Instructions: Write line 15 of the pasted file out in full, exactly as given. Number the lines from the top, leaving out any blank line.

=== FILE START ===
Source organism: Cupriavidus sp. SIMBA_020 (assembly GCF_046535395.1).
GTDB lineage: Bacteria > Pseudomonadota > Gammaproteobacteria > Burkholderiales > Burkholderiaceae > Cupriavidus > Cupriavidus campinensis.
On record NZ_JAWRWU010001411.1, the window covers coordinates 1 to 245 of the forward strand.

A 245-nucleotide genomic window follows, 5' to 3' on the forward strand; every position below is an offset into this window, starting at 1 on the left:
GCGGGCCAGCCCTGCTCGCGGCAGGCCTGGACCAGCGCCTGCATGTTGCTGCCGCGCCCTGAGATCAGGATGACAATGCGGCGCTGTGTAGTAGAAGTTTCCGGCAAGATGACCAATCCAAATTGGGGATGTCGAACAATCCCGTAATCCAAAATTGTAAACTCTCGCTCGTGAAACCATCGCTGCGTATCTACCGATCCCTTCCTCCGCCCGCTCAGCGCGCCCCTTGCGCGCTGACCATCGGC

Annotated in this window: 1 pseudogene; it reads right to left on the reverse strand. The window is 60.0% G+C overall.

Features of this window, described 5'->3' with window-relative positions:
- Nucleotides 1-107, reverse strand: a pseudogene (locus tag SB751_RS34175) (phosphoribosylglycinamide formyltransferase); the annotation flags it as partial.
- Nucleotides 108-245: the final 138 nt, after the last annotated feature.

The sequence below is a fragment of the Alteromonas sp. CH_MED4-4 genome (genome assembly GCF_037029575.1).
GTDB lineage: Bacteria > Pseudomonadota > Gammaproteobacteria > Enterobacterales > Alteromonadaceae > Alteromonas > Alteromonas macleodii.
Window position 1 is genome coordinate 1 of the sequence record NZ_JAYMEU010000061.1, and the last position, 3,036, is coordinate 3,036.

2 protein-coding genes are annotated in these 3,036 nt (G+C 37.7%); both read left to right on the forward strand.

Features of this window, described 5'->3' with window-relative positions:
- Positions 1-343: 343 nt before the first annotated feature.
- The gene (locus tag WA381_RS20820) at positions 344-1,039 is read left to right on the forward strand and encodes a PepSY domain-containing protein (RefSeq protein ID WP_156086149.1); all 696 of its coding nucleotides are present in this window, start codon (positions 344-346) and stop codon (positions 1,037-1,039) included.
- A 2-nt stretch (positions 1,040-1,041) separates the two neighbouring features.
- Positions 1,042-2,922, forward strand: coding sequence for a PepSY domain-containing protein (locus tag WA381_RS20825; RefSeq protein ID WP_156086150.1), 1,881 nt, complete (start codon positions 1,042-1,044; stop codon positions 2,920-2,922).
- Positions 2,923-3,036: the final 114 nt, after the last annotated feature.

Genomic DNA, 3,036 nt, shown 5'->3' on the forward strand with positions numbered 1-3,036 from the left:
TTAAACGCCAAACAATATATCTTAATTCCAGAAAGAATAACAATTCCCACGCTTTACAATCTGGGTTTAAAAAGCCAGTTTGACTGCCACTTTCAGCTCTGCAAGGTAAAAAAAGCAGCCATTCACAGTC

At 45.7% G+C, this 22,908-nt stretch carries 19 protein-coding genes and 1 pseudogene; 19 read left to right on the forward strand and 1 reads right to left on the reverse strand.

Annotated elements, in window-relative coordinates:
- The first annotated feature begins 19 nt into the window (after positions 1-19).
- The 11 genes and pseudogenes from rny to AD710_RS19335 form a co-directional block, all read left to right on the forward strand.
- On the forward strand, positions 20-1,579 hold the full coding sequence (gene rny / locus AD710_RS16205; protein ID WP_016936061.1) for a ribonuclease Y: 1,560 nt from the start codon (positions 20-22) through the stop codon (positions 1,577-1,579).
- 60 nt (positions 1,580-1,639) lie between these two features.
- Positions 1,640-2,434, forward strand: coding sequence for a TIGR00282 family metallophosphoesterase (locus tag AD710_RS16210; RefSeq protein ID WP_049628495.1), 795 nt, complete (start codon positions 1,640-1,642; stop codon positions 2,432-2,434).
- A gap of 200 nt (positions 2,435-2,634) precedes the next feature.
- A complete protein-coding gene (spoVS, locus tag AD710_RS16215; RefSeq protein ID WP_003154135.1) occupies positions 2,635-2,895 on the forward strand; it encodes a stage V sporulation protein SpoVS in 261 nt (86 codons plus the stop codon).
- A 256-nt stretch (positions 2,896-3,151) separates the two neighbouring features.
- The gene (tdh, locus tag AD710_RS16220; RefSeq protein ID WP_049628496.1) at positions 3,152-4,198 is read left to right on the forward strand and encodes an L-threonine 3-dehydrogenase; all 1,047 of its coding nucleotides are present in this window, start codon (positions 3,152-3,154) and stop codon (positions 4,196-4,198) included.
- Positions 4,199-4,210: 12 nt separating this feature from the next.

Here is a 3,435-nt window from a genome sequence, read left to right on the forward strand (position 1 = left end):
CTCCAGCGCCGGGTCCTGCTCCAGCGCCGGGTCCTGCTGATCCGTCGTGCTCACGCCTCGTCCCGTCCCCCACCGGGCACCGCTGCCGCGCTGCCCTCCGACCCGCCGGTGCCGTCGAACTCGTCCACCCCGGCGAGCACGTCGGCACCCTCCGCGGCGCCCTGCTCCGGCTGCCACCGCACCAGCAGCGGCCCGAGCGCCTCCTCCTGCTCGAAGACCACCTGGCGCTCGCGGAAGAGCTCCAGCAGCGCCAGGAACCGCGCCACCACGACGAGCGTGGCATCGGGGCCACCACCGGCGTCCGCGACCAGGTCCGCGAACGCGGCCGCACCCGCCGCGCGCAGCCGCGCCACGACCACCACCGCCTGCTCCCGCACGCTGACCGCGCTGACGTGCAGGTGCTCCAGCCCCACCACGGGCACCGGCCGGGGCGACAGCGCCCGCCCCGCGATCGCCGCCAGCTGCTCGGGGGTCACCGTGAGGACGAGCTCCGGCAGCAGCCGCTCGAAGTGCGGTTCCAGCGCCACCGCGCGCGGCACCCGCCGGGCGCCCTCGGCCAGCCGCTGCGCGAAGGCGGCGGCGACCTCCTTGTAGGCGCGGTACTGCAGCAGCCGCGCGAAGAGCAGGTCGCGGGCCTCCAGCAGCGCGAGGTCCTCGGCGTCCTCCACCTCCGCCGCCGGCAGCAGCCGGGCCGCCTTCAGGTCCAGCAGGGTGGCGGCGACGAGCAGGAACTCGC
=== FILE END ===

- Positions 1-343: 343 nt before the first annotated feature.